7. Aaditya Mattoo & Arvind Subramanian & Dominique van der Mensbrugghe & Jianwu He, 2009. "Reconciling Climate Change and Trade Policy," Working Paper Series WP09-15, Peterson Institute for International Economics.
  8. Jean-Marc Burniaux & Joaquim Oliveira Martins, 2000. "Carbon Emission Leakages: A General Equilibrium View," OECD Economics Department Working Papers 242, OECD Publishing.
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  10. Markusen, James R., 1975. "International externalities and optimal tax structures," Journal of International Economics, Elsevier, vol. 5(1), pages 15-29, February.
  11. Krichene, Noureddine, 2002. "World crude oil and natural gas: a demand and supply model," Energy Economics, Elsevier, vol. 24(6), pages 557-576, November.
  12. Böhringer, Christoph & Balistreri, Edward J. & Rutherford, Thomas F., 2012. "The role of border carbon adjustment in unilateral climate policy: Overview of an Energy Modeling Forum study (EMF 29)," Energy Economics, Elsevier, vol. 34(S2), pages S97-S110.
  13. Hoel, Michael, 1991. "Global environmental problems: The effects of unilateral actions taken by one country," Journal of Environmental Economics and Management, Elsevier, vol. 20(1), pages 55-70, January.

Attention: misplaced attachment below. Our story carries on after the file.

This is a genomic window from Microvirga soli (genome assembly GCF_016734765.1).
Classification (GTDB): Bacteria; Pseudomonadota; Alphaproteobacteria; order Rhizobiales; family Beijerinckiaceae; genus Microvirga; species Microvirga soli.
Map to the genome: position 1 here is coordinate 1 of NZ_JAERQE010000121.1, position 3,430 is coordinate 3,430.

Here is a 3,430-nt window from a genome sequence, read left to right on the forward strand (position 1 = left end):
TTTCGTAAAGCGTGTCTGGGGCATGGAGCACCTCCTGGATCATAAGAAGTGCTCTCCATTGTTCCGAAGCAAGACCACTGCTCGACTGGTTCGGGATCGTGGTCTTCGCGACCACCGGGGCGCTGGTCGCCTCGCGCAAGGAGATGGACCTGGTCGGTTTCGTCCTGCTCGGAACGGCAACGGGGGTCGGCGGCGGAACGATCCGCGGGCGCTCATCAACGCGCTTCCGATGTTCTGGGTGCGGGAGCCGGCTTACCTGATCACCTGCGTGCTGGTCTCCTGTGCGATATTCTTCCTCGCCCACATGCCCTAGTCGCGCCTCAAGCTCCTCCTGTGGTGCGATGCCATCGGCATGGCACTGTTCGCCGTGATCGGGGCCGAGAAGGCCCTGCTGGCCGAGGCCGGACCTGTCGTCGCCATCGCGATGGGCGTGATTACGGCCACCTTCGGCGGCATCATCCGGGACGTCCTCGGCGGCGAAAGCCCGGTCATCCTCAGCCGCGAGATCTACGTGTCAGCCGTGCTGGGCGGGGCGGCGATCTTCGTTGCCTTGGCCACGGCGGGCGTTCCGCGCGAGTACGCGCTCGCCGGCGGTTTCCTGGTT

14. Babiker, Mustafa H., 2005. "Climate change policy, market structure, and carbon leakage," Journal of International Economics, Elsevier, vol. 65(2), pages 421-445, March.
  15. Ho, Mun S. & Morgenstern, Richard & Shih, Jhih-Shyang, 2008. "Impact of Carbon Price Policies on U.S. Industry," Discussion Papers dp-08-37, Resources For the Future.
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Cited by:
  1. Elliott, Joshua & Fullerton, Don, 2014. "Can a unilateral carbon tax reduce emissions elsewhere?," Resource and Energy Economics, Elsevier, vol. 36(1), pages 6-21.
  2. Bohringer, Christoph & Rutherford, Thomas F. & Springmannc, Marco, 2013. "Clean-development investments : an incentive-compatible CGE modeling framework," Policy Research Working Paper Series 6720, The World Bank.
  3. Christoph Böhringer & Brita Bye & Taran Fæhn & Knut Einar Rosendahl, 2012. "Alternative designs for tariffs on embodied carbon. A global cost-effectiveness analysis," Discussion Papers 682, Research Department of Statistics Norway.
  4. Christoph Böhringer & Thomas F. Rutherford & Marco Springmann, 2013. "Clean-Development Investments: An Incentive-Compatible CGE Modelling Framework," Working Papers V-354-13, University of Oldenburg, Department of Economics, revised Mar 2013.
  5. Springmann, Marco & Böhringer, Christoph & Rutherford, Thomas F., 2013. "Clean-development investments: an incentive-compatible CGE modeling framework," Annual Conference 2013 (Duesseldorf): Competition Policy and Regulation in a Global Economic Order 79939, Verein für Socialpolitik / German Economic Association.
  6. Christoph Böhringer & Jared C. Carbone & Thomas F. Rutherford, 2013. "The Strategic Value of Carbon Tariffs," CESifo Working Paper Series 4482, CESifo Group Munich.